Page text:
Mediterranean Sea journeys for migrants have grown more deadly: UNHCR

Migrants, who risk their lives to cross the Mediterranean to Europe on flimsy boats often piloted by people-smugglers, are at greater risk of dying now than in years, the UN refugee agency (UNHCR) said on Friday.

In this photo taken on Aug. 2, 2021, a boat overcrowded with migrants is waiting to be rescued by Sea-Watch 3 in the Mediterranean sea. /AP

The latest data visualization figures from UNHCR show that there were 3,231 dead or missing at sea last year, a sharp rise from 2020.

Last year’s shipwreck death toll is on a par with 2014, even though almost twice as many people crossed the sea to Europe eight years ago, when the exodus of those fleeing war in Syria, war was at its height.

The situation is a “widespread, longstanding and largely overlooked tragedy”, said UNHCR.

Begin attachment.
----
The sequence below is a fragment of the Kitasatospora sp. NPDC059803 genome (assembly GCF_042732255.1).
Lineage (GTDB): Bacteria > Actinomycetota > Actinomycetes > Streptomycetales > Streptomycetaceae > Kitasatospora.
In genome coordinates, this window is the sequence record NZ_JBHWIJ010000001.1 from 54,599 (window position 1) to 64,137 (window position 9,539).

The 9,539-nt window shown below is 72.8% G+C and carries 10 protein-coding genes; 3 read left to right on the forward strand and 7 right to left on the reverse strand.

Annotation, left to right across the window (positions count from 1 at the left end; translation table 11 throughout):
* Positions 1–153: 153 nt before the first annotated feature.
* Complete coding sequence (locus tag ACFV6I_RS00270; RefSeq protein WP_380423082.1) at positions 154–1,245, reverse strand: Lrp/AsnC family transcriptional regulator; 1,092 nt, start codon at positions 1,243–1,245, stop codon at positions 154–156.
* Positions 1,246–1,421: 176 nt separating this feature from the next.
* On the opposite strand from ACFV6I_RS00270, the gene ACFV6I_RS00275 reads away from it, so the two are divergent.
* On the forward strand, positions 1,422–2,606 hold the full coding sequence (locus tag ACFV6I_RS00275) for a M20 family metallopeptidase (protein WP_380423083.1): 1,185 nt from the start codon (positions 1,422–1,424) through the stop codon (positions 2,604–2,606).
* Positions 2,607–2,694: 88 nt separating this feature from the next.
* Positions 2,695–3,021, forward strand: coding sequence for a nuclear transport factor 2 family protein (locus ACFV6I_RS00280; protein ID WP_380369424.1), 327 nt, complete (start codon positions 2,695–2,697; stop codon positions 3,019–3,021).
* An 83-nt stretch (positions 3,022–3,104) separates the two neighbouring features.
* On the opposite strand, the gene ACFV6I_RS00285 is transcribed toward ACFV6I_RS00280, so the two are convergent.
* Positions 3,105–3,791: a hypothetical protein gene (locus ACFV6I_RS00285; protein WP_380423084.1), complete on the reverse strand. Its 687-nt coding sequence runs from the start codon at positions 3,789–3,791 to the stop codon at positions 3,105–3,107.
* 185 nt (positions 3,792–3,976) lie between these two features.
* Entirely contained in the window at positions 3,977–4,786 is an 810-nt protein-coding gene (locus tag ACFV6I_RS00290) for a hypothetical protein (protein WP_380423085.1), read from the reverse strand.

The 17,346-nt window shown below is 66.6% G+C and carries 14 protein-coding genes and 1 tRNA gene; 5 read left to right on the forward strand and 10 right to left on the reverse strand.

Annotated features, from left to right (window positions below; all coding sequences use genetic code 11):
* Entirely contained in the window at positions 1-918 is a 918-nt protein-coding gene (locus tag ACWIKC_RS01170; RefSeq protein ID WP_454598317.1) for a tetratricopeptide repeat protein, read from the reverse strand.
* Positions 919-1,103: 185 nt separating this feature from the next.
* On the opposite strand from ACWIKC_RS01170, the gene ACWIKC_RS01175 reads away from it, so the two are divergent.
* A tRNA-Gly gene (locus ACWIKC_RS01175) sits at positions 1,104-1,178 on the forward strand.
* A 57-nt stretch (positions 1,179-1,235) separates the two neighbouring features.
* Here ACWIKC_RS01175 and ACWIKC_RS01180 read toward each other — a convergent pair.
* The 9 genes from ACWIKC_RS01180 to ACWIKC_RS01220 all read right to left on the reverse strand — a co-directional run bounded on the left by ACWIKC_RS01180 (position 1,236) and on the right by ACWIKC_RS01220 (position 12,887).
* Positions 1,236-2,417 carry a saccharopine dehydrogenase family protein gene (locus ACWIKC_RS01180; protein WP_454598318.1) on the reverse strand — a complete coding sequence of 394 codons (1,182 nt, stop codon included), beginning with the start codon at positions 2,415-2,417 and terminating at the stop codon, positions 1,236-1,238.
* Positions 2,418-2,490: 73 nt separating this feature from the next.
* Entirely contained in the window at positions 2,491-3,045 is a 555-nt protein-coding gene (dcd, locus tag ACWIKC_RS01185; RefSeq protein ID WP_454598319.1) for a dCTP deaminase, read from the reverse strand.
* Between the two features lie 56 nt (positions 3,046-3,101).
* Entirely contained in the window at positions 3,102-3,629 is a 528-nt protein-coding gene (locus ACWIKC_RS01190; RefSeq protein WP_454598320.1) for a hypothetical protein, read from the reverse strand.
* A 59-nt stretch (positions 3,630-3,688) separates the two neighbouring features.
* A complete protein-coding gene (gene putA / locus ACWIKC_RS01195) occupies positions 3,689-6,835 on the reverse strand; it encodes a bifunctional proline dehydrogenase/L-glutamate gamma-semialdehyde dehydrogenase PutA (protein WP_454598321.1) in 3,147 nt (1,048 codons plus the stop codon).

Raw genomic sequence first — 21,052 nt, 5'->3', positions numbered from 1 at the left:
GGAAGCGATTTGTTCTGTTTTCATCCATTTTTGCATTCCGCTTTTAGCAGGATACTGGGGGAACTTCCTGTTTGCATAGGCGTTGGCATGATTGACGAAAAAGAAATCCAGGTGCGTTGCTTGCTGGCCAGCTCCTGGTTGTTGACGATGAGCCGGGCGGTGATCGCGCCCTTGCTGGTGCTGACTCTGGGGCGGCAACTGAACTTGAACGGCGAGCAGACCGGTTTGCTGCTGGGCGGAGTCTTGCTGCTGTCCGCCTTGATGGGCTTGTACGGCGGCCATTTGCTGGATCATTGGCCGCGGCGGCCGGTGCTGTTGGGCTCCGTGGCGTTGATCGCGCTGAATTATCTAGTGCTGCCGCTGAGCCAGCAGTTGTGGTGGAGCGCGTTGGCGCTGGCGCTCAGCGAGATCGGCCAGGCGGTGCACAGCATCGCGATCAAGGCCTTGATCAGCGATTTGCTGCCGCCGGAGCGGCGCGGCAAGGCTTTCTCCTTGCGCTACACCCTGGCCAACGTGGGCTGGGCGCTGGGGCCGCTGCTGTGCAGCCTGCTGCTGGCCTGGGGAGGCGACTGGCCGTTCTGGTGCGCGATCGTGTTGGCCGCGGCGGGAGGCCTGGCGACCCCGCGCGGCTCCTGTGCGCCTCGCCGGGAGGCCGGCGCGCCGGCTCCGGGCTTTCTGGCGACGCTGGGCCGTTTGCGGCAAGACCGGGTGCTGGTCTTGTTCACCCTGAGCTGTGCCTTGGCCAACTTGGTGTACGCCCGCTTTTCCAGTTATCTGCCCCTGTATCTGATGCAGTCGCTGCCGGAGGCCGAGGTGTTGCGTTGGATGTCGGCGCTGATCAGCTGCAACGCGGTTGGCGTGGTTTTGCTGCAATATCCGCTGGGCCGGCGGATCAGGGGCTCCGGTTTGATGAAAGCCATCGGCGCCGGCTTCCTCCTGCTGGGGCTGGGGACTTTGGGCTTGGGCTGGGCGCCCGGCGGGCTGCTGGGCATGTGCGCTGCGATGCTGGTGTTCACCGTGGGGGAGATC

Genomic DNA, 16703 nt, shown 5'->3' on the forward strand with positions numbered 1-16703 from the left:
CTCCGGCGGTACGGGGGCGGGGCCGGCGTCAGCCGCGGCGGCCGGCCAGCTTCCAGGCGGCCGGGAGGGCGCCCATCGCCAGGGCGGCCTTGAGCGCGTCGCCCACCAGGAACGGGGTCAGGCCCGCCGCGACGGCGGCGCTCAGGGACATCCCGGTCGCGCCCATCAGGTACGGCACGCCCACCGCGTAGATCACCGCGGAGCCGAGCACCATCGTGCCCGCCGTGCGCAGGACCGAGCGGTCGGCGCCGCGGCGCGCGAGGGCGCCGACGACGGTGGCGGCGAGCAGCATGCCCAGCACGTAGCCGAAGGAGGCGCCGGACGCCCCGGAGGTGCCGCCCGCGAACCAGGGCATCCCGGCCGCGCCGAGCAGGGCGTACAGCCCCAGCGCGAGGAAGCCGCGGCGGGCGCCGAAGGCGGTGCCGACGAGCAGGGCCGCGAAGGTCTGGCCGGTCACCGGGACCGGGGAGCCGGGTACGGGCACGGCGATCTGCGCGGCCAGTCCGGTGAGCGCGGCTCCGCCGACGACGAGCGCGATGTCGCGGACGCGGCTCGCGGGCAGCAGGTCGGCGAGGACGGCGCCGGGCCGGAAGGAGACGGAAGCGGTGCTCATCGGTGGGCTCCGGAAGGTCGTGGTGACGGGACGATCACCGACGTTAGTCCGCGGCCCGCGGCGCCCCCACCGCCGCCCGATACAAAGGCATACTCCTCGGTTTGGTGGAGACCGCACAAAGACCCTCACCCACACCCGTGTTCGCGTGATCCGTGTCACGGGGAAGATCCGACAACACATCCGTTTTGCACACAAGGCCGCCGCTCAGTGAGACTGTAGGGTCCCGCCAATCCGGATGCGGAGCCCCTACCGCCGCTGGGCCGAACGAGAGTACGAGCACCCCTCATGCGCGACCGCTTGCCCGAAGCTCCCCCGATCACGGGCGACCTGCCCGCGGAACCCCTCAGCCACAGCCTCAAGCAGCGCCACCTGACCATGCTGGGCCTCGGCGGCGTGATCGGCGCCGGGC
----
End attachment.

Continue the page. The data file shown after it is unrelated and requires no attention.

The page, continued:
The UN agency noted that although some of those crossing the Mediterranean want a better life and better jobs, many are fleeing conflict, violence, or persecution.

The most common countries of origin for people moving along Mediterranean routes include those affected by years of conflict and displacement, particularly in the East and Horn of Africa regions.

Speaking to the press in Geneva, UNHCR Spokesperson Shabia Mantoo, said that in addition to the rising death toll at sea, the agency is concerned that “deaths and abuses are also widespread along land routes, most commonly in and through the countries of origin and transit, including Eritrea, Somalia, Djibouti, Ethiopia, Sudan, and Libya – where the overwhelming majority of risks and incidents are reported.”

(With input from UNHCR)